In January last year, the Liquor and Gaming Authority (LGA) of Manitoba expressed its interest in relocating its downtown headquarter to a place that is away from the downtown. The regulatory agency motivated its decision by explaining that it will be more convenient for both customers and workers if LGA’s office is not located in the downtown. According to the latest news, the province’s liquor and gambling authority is moving to the Polo Park area.
Currently, the Polo Park area is an empty warehouse, but soon it is expected to be the new home of the Liquor and Gaming Authority of Manitoba. The new headquarter of the regulatory agency is to spread over 23,000-square-foot space, offering easy access and sufficient parking space for both customers and workers.
The announcement was made by LGA communications analyst Lisa Hansen, who added that LGA’s office will be in close proximity to Milt Stegall Drive and Yukon Avenue. She elaborated that the agency has already signed a lease contract to rent a large commercial property located in the West End area.
Reasons for LGA’s Relocation
Ms. Hansen explained that the landlord is to renovate the place, so that it is to be adapted to the agency’s office needs. It was explained that the offices are to be located behind the retail area of the property. The relocation was a must-step for the agency after the amalgamation of the liquor and gambling regulators. LGA communications analyst asserted that the amalgamation of the two agencies is a strategic move as most of the business owners hold gaming and liquor licenses. In that way, the customers can find all the services they might need under one roof.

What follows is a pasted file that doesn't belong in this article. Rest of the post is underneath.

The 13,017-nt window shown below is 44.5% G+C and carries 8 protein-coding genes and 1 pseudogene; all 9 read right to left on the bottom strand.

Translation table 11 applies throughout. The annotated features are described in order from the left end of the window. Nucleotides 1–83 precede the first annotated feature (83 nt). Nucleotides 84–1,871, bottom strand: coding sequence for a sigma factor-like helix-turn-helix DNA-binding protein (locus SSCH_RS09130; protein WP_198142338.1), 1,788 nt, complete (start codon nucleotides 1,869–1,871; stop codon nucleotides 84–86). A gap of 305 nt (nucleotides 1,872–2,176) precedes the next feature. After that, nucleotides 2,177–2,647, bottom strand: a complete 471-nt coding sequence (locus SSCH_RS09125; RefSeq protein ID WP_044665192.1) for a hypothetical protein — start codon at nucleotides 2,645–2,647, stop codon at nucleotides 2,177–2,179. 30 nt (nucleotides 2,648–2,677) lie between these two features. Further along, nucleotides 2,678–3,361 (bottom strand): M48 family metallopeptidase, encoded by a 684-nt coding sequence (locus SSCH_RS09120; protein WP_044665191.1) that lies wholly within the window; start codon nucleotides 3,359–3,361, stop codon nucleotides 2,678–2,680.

The LGA explained that the relocation of its headquarter is more cost-efficient as the rent will be less expensive. Apart from that, the new location is to offer enough parking space for the workers and the customers. Parking space is a crucial factor for the employees and the customers.
It is interesting to note that in 2015, the Manitoba Liquor and Lotteries Corporation presented a $75-million plan to move its headquarter to downtown Winnipeg. Eventually, the corporation decided to abandon the plan, explaining that the renovation of the former Medical Arts Building (expected to be the agency’s new headquarter) is to cost another C$66 million.
In 2014, Manitoba Gaming Control Commission and the regulatory services division of the Manitoba Liquor Control Commission were amalgamated to form the LGA. As a result, Manitoba Lotteries Corporation (which is currently the Manitoba Liquor and Lotteries Corporation) took over the Manitoba Liquor Control Commission’s operational functions (including liquor distribution and sales). Currently, the LGA regulates and licenses the gambling and liquor industries in Manitoba.